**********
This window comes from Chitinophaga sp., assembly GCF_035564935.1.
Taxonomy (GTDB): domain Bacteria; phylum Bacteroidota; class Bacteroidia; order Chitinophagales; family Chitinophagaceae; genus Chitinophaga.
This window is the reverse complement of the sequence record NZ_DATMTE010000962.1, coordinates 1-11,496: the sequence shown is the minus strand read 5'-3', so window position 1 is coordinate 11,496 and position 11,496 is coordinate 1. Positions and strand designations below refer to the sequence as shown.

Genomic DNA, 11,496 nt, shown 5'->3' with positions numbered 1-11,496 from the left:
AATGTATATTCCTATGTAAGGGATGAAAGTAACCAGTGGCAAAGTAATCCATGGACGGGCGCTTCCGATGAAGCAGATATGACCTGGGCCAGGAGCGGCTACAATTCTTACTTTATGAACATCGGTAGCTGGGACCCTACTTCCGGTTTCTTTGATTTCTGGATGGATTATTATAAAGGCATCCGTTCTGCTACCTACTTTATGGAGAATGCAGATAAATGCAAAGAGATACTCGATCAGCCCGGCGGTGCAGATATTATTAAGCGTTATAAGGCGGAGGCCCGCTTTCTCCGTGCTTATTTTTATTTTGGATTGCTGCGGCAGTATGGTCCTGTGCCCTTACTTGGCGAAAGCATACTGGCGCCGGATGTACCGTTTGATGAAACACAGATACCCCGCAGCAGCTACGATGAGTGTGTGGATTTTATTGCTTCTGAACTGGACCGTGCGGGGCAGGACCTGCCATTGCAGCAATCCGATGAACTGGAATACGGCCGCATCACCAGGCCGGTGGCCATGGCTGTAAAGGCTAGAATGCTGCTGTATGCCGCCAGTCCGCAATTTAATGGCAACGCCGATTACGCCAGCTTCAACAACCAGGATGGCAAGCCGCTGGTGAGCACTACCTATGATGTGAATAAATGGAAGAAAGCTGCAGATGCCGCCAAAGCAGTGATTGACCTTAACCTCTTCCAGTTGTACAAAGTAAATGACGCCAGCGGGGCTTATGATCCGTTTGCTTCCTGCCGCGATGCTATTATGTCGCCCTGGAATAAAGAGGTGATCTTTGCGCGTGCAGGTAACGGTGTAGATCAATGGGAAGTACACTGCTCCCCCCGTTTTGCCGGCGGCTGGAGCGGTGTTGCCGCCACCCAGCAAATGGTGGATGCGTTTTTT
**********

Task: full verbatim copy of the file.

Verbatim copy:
This window comes from Chitinophaga sp., assembly GCF_035564935.1.
Taxonomy (GTDB): domain Bacteria; phylum Bacteroidota; class Bacteroidia; order Chitinophagales; family Chitinophagaceae; genus Chitinophaga.
This window is the reverse complement of the sequence record NZ_DATMTE010000962.1, coordinates 1-11,496: the sequence shown is the minus strand read 5'-3', so window position 1 is coordinate 11,496 and position 11,496 is coordinate 1. Positions and strand designations below refer to the sequence as shown.

Genomic DNA, 11,496 nt, shown 5'->3' with positions numbered 1-11,496 from the left:
AATGTATATTCCTATGTAAGGGATGAAAGTAACCAGTGGCAAAGTAATCCATGGACGGGCGCTTCCGATGAAGCAGATATGACCTGGGCCAGGAGCGGCTACAATTCTTACTTTATGAACATCGGTAGCTGGGACCCTACTTCCGGTTTCTTTGATTTCTGGATGGATTATTATAAAGGCATCCGTTCTGCTACCTACTTTATGGAGAATGCAGATAAATGCAAAGAGATACTCGATCAGCCCGGCGGTGCAGATATTATTAAGCGTTATAAGGCGGAGGCCCGCTTTCTCCGTGCTTATTTTTATTTTGGATTGCTGCGGCAGTATGGTCCTGTGCCCTTACTTGGCGAAAGCATACTGGCGCCGGATGTACCGTTTGATGAAACACAGATACCCCGCAGCAGCTACGATGAGTGTGTGGATTTTATTGCTTCTGAACTGGACCGTGCGGGGCAGGACCTGCCATTGCAGCAATCCGATGAACTGGAATACGGCCGCATCACCAGGCCGGTGGCCATGGCTGTAAAGGCTAGAATGCTGCTGTATGCCGCCAGTCCGCAATTTAATGGCAACGCCGATTACGCCAGCTTCAACAACCAGGATGGCAAGCCGCTGGTGAGCACTACCTATGATGTGAATAAATGGAAGAAAGCTGCAGATGCCGCCAAAGCAGTGATTGACCTTAACCTCTTCCAGTTGTACAAAGTAAATGACGCCAGCGGGGCTTATGATCCGTTTGCTTCCTGCCGCGATGCTATTATGTCGCCCTGGAATAAAGAGGTGATCTTTGCGCGTGCAGGTAACGGTGTAGATCAATGGGAAGTACACTGCTCCCCCCGTTTTGCCGGCGGCTGGAGCGGTGTTGCCGCCACCCAGCAAATGGTGGATGCGTTTTTT